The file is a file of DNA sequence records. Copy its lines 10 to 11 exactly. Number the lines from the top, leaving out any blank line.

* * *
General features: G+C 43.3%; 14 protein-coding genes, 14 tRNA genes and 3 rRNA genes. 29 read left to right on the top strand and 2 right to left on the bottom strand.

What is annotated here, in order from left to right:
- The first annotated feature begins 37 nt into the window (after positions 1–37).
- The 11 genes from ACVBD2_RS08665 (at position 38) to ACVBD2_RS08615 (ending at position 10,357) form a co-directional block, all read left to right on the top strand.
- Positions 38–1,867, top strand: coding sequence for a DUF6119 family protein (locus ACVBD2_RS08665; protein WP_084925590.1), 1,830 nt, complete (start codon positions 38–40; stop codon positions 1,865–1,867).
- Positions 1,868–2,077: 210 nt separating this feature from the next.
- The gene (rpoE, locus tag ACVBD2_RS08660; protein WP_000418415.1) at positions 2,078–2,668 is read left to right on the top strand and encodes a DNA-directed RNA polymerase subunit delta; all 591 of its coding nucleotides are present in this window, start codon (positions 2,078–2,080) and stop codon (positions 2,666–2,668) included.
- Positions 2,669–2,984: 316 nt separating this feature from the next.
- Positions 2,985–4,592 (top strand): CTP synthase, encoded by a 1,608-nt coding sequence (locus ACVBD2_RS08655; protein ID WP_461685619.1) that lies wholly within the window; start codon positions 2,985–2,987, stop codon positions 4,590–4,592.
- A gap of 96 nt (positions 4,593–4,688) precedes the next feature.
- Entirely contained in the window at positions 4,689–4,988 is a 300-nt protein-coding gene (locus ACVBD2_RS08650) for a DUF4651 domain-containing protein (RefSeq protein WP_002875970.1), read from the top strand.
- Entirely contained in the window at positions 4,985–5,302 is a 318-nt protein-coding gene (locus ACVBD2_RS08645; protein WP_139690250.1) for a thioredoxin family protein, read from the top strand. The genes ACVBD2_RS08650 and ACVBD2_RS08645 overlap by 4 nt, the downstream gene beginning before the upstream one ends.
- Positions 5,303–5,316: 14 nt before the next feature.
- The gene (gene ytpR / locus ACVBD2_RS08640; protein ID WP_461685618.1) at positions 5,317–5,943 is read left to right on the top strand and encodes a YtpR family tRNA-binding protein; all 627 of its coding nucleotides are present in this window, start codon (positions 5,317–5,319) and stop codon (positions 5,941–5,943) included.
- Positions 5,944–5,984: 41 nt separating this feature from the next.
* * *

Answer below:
- A gap of 96 nt (positions 4,593–4,688) precedes the next feature.
- Entirely contained in the window at positions 4,689–4,988 is a 300-nt protein-coding gene (locus ACVBD2_RS08650) for a DUF4651 domain-containing protein (RefSeq protein WP_002875970.1), read from the top strand.